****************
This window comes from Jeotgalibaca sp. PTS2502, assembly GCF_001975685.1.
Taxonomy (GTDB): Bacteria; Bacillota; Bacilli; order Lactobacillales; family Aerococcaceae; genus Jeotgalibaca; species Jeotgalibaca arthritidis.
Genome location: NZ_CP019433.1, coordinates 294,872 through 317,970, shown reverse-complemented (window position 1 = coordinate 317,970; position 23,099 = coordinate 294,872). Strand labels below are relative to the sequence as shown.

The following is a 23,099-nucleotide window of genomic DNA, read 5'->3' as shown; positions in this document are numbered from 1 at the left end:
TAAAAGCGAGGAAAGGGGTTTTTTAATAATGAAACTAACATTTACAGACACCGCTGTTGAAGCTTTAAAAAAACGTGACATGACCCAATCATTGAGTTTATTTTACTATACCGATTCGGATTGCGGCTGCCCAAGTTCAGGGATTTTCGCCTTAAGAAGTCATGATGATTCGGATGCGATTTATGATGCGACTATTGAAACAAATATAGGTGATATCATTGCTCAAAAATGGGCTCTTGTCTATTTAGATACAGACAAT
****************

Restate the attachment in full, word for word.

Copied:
This window comes from Jeotgalibaca sp. PTS2502, assembly GCF_001975685.1.
Taxonomy (GTDB): Bacteria; Bacillota; Bacilli; order Lactobacillales; family Aerococcaceae; genus Jeotgalibaca; species Jeotgalibaca arthritidis.
Genome location: NZ_CP019433.1, coordinates 294,872 through 317,970, shown reverse-complemented (window position 1 = coordinate 317,970; position 23,099 = coordinate 294,872). Strand labels below are relative to the sequence as shown.

The following is a 23,099-nucleotide window of genomic DNA, read 5'->3' as shown; positions in this document are numbered from 1 at the left end:
TAAAAGCGAGGAAAGGGGTTTTTTAATAATGAAACTAACATTTACAGACACCGCTGTTGAAGCTTTAAAAAAACGTGACATGACCCAATCATTGAGTTTATTTTACTATACCGATTCGGATTGCGGCTGCCCAAGTTCAGGGATTTTCGCCTTAAGAAGTCATGATGATTCGGATGCGATTTATGATGCGACTATTGAAACAAATATAGGTGATATCATTGCTCAAAAATGGGCTCTTGTCTATTTAGATACAGACAAT